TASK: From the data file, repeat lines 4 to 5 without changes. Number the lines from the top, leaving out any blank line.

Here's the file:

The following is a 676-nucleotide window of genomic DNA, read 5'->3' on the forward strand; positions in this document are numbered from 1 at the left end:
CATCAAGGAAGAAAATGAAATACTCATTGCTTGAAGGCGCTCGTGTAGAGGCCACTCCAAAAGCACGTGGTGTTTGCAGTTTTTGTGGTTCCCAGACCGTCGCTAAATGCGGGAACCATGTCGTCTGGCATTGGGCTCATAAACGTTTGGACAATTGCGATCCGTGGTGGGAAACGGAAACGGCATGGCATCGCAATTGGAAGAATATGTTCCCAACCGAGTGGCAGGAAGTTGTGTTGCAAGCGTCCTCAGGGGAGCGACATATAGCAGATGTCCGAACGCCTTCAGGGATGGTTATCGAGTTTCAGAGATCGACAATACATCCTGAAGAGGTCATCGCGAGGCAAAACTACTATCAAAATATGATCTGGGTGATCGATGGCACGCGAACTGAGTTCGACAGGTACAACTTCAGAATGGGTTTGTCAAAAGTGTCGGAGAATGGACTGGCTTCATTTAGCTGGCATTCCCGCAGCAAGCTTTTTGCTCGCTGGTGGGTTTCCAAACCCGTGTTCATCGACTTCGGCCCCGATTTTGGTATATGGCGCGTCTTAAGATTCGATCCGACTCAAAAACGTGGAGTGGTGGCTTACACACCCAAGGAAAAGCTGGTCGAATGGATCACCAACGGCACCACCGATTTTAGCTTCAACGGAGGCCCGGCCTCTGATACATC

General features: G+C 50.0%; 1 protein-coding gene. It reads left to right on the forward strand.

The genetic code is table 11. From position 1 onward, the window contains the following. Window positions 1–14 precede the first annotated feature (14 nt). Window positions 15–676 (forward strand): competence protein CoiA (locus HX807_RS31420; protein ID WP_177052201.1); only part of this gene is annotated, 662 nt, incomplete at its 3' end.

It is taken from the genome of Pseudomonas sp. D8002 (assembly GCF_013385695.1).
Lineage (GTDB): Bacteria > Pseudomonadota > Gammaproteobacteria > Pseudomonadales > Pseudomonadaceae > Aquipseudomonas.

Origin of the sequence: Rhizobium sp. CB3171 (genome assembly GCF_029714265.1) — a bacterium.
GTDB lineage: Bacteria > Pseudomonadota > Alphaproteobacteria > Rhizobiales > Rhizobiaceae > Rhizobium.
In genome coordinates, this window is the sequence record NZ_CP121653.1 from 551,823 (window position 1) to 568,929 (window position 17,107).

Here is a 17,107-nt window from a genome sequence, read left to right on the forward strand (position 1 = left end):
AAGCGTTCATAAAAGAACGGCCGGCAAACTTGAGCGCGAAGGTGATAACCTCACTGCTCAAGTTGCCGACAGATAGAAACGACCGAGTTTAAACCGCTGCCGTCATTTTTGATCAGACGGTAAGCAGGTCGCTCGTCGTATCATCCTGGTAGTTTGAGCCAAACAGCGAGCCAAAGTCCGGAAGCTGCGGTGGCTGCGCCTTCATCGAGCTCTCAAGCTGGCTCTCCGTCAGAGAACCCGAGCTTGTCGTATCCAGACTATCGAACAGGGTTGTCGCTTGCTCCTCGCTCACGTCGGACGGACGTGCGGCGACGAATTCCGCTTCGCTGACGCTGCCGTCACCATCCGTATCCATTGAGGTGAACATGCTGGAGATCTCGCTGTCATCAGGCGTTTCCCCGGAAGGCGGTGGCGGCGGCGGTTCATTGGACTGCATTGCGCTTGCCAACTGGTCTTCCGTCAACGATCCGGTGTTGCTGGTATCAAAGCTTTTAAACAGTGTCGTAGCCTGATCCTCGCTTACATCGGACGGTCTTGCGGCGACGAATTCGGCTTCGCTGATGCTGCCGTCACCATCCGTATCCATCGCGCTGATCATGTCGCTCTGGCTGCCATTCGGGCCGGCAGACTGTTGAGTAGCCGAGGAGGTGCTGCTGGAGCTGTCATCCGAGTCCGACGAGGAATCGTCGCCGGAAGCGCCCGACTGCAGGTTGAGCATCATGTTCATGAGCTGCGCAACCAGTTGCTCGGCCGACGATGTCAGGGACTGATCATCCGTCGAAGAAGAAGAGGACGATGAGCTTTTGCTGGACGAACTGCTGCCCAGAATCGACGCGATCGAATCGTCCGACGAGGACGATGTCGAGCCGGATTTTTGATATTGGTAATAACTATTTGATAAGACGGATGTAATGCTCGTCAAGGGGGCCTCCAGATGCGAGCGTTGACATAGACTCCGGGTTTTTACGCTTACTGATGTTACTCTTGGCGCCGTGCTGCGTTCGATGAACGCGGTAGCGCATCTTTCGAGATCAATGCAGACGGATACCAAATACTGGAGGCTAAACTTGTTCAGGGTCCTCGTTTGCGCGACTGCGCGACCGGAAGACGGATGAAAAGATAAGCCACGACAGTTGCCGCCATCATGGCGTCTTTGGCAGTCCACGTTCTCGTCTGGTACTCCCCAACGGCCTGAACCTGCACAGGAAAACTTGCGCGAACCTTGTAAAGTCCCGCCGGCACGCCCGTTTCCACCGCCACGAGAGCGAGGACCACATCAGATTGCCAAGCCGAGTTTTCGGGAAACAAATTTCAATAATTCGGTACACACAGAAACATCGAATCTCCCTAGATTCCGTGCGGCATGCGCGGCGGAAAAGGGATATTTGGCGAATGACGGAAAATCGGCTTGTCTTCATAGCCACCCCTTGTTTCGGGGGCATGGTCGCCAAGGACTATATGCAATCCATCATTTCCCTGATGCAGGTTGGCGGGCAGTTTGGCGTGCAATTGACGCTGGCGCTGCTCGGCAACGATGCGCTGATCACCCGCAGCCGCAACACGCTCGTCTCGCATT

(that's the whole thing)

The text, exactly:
The genetic code is table 11. From position 1 onward, the window contains the following. Window positions 1–14 precede the first annotated feature (14 nt). Window positions 15–676 (forward strand): competence protein CoiA (locus HX807_RS31420; protein ID WP_177052201.1); only part of this gene is annotated, 662 nt, incomplete at its 3' end.

It is taken from the genome of Pseudomonas sp. D8002 (assembly GCF_013385695.1).